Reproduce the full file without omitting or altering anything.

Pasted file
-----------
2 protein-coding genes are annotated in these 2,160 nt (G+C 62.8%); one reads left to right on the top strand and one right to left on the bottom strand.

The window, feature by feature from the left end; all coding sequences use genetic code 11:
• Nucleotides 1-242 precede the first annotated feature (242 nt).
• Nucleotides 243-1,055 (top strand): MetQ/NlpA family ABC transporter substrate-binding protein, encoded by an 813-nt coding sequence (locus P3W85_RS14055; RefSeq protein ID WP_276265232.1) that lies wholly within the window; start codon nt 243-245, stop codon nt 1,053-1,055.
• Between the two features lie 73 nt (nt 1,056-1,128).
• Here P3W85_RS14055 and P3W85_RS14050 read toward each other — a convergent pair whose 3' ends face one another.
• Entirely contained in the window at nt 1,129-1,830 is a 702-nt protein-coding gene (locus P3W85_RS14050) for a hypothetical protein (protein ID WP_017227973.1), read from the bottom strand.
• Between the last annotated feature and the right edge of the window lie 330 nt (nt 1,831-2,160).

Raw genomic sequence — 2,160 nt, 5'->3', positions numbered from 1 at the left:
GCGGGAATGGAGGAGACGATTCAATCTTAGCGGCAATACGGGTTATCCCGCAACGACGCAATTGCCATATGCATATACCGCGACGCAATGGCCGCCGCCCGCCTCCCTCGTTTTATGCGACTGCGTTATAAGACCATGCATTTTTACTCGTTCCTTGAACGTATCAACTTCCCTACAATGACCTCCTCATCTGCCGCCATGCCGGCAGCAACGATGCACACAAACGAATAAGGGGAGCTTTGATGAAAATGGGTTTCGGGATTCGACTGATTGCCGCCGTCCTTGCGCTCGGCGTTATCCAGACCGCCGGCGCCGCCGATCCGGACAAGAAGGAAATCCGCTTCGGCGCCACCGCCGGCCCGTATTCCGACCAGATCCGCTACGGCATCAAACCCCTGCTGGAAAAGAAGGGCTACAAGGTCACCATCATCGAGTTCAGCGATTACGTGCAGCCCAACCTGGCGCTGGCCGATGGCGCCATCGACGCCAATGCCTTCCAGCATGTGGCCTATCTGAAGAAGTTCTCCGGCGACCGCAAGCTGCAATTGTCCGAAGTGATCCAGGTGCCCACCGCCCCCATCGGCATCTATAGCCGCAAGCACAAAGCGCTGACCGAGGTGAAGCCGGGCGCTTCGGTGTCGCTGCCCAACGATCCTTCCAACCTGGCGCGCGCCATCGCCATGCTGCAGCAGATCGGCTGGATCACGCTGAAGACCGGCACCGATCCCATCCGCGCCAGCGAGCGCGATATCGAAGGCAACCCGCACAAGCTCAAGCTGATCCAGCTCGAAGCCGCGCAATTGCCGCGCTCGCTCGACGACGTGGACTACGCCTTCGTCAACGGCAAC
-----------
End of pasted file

2 protein-coding genes are annotated in these 2,160 nt (G+C 62.8%); one reads left to right on the top strand and one right to left on the bottom strand.

The window, feature by feature from the left end; all coding sequences use genetic code 11:
• Nucleotides 1-242 precede the first annotated feature (242 nt).
• Nucleotides 243-1,055 (top strand): MetQ/NlpA family ABC transporter substrate-binding protein, encoded by an 813-nt coding sequence (locus P3W85_RS14055; RefSeq protein ID WP_276265232.1) that lies wholly within the window; start codon nt 243-245, stop codon nt 1,053-1,055.
• Between the two features lie 73 nt (nt 1,056-1,128).
• Here P3W85_RS14055 and P3W85_RS14050 read toward each other — a convergent pair whose 3' ends face one another.
• Entirely contained in the window at nt 1,129-1,830 is a 702-nt protein-coding gene (locus P3W85_RS14050) for a hypothetical protein (protein ID WP_017227973.1), read from the bottom strand.
• Between the last annotated feature and the right edge of the window lie 330 nt (nt 1,831-2,160).

Raw genomic sequence — 2,160 nt, 5'->3', positions numbered from 1 at the left:
GCGGGAATGGAGGAGACGATTCAATCTTAGCGGCAATACGGGTTATCCCGCAACGACGCAATTGCCATATGCATATACCGCGACGCAATGGCCGCCGCCCGCCTCCCTCGTTTTATGCGACTGCGTTATAAGACCATGCATTTTTACTCGTTCCTTGAACGTATCAACTTCCCTACAATGACCTCCTCATCTGCCGCCATGCCGGCAGCAACGATGCACACAAACGAATAAGGGGAGCTTTGATGAAAATGGGTTTCGGGATTCGACTGATTGCCGCCGTCCTTGCGCTCGGCGTTATCCAGACCGCCGGCGCCGCCGATCCGGACAAGAAGGAAATCCGCTTCGGCGCCACCGCCGGCCCGTATTCCGACCAGATCCGCTACGGCATCAAACCCCTGCTGGAAAAGAAGGGCTACAAGGTCACCATCATCGAGTTCAGCGATTACGTGCAGCCCAACCTGGCGCTGGCCGATGGCGCCATCGACGCCAATGCCTTCCAGCATGTGGCCTATCTGAAGAAGTTCTCCGGCGACCGCAAGCTGCAATTGTCCGAAGTGATCCAGGTGCCCACCGCCCCCATCGGCATCTATAGCCGCAAGCACAAAGCGCTGACCGAGGTGAAGCCGGGCGCTTCGGTGTCGCTGCCCAACGATCCTTCCAACCTGGCGCGCGCCATCGCCATGCTGCAGCAGATCGGCTGGATCACGCTGAAGACCGGCACCGATCCCATCCGCGCCAGCGAGCGCGATATCGAAGGCAACCCGCACAAGCTCAAGCTGATCCAGCTCGAAGCCGCGCAATTGCCGCGCTCGCTCGACGACGTGGACTACGCCTTCGTCAACGGCAAC